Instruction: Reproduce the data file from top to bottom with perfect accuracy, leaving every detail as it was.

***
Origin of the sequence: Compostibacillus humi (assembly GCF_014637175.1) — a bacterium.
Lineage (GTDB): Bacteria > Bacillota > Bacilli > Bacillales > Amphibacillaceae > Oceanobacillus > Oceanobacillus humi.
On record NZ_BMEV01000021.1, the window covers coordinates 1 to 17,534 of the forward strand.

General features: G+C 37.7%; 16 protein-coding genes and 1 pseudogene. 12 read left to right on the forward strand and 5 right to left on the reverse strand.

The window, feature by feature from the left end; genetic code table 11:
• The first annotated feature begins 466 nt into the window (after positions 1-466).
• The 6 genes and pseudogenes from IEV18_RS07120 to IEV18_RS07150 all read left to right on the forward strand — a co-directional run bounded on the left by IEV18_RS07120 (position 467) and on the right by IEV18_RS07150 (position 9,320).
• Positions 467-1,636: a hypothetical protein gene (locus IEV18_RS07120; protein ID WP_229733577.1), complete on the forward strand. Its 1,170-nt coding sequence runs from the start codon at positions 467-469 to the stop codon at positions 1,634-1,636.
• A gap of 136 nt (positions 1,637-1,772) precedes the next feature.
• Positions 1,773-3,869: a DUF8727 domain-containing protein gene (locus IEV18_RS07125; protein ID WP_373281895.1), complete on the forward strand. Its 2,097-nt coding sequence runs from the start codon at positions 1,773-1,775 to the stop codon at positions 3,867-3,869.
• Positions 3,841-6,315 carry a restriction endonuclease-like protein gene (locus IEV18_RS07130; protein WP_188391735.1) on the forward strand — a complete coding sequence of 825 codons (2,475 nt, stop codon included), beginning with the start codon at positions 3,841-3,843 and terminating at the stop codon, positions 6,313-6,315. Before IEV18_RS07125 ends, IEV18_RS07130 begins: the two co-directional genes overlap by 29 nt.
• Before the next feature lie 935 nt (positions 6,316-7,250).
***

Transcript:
Origin of the sequence: Compostibacillus humi (assembly GCF_014637175.1) — a bacterium.
Lineage (GTDB): Bacteria > Bacillota > Bacilli > Bacillales > Amphibacillaceae > Oceanobacillus > Oceanobacillus humi.
On record NZ_BMEV01000021.1, the window covers coordinates 1 to 17,534 of the forward strand.

General features: G+C 37.7%; 16 protein-coding genes and 1 pseudogene. 12 read left to right on the forward strand and 5 right to left on the reverse strand.

The window, feature by feature from the left end; genetic code table 11:
• The first annotated feature begins 466 nt into the window (after positions 1-466).
• The 6 genes and pseudogenes from IEV18_RS07120 to IEV18_RS07150 all read left to right on the forward strand — a co-directional run bounded on the left by IEV18_RS07120 (position 467) and on the right by IEV18_RS07150 (position 9,320).
• Positions 467-1,636: a hypothetical protein gene (locus IEV18_RS07120; protein ID WP_229733577.1), complete on the forward strand. Its 1,170-nt coding sequence runs from the start codon at positions 467-469 to the stop codon at positions 1,634-1,636.
• A gap of 136 nt (positions 1,637-1,772) precedes the next feature.
• Positions 1,773-3,869: a DUF8727 domain-containing protein gene (locus IEV18_RS07125; protein ID WP_373281895.1), complete on the forward strand. Its 2,097-nt coding sequence runs from the start codon at positions 1,773-1,775 to the stop codon at positions 3,867-3,869.
• Positions 3,841-6,315 carry a restriction endonuclease-like protein gene (locus IEV18_RS07130; protein WP_188391735.1) on the forward strand — a complete coding sequence of 825 codons (2,475 nt, stop codon included), beginning with the start codon at positions 3,841-3,843 and terminating at the stop codon, positions 6,313-6,315. Before IEV18_RS07125 ends, IEV18_RS07130 begins: the two co-directional genes overlap by 29 nt.
• Before the next feature lie 935 nt (positions 6,316-7,250).